Nearly half the council houses in Southampton fail to meet the "decent homes" standard - and properties that become vacant stand empty for too long.

The scale of housing problems in the city is laid bare in a new report that highlights the condition of the council's housing stock and the time taken to re-let void dwellings.

It reveals that the council has been ranked as the second worst authority in England for "non-decent homes".

It also says the amount of rent lost as a result of properties standing empty totalled more than £1.5m by the end of the second quarter of the current financial year.

Daily Echo: The report will be presented to a meeting of the city council's governance committeeThe report will be presented to a meeting of the city council's governance committee (Image: Newsquest.)

The report, by Cllr Lorna Fielker, cabinet member for housing, will be presented to today's meeting of the governance committee.

It reveals that the time taken to re-let "routine" homes has risen from 94 days to 124 - more than four times the target of 29 days. For properties requiring major work, it has gone from 225 days to 270. The target for this is 106.

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"The length of time properties are vacant, and therefore not collecting rent, is having a significant impact on the Housing Revenue Account.

"The total rent loss and void-to-let time continues to deteriorate. At the end of Q2 the total rent loss was £1,513,612.

"A routine void is now taking a further 30 days on average to complete, and for properties requiring major works it is taking 45 days longer compared to six months earlier."

Daily Echo: Cllr Lorna Fielker, cabinet member for housingCllr Lorna Fielker, cabinet member for housing (Image: Newsquest.)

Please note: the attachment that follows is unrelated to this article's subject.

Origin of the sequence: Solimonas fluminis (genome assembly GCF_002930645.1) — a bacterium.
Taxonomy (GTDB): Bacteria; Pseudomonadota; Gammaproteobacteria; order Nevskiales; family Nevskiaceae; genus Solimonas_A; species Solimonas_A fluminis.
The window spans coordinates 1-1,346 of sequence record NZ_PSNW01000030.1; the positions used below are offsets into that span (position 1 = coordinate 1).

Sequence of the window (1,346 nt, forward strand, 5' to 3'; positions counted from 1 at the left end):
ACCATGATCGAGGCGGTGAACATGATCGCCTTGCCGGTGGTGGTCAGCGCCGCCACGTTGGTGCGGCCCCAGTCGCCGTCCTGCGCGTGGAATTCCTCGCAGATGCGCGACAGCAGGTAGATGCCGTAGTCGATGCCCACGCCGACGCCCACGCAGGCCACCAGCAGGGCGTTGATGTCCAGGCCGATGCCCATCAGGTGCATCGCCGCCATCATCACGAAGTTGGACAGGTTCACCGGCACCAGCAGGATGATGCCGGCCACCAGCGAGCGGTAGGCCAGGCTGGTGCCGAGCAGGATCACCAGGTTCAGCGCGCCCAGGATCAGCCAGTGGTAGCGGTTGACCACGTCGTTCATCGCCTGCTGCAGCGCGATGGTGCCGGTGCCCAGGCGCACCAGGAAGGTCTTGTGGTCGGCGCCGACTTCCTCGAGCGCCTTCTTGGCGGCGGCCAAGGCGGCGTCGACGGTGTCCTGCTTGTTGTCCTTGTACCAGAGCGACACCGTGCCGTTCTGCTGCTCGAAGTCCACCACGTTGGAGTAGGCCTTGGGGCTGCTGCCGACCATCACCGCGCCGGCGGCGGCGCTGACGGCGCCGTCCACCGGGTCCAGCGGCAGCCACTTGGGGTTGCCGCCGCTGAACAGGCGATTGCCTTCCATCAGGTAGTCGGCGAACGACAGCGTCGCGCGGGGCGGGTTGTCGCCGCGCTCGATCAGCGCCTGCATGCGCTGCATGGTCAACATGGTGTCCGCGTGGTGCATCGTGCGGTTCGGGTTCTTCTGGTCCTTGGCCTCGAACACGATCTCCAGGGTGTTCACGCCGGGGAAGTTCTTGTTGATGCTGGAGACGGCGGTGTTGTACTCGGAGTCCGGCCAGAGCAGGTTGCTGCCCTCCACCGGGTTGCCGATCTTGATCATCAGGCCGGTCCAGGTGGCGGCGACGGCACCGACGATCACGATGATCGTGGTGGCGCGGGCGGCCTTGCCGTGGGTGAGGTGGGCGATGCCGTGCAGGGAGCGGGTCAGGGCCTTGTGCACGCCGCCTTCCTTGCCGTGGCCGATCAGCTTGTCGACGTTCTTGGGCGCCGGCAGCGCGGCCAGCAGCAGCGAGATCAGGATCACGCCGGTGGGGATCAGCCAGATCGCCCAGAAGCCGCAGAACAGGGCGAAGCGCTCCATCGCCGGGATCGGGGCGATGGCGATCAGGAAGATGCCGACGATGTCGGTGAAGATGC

The report also says the Department for Levelling Up, Housing and Communities ranked Southampton as the second worst authority in England for non-decent homes.

At the time it had 6,411 such properties - 39 per cent of the total. But by January this year the figure had risen to 46.6 per cent.

The report says: "Stock condition data on 'non-decent homes' is showing an increased decline in the quality of homes.

"At the same time, the length of time it takes to get properties up to standard before letting is increasing."

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The need to replace kitchens, bathrooms, windows, and doors when properties become vacant is affecting the time taken to prepare a property for re-letting.

Other factors include the lack of maintenance work carried out during the pandemic and the increasing complexity of void turnarounds, which require multiple visits from different tradesmen.

A Health Foundation spokesperson said: "Non-decent housing can directly affect a person’s health.

"A non-decent home is one with a hazard or immediate threat to a person’s health, not in a reasonable state of repair, lacking modern facilities, or not effectively insulated or heated.

"Poor insulation can lead to cold and damp homes, which are associated with a range of health problems."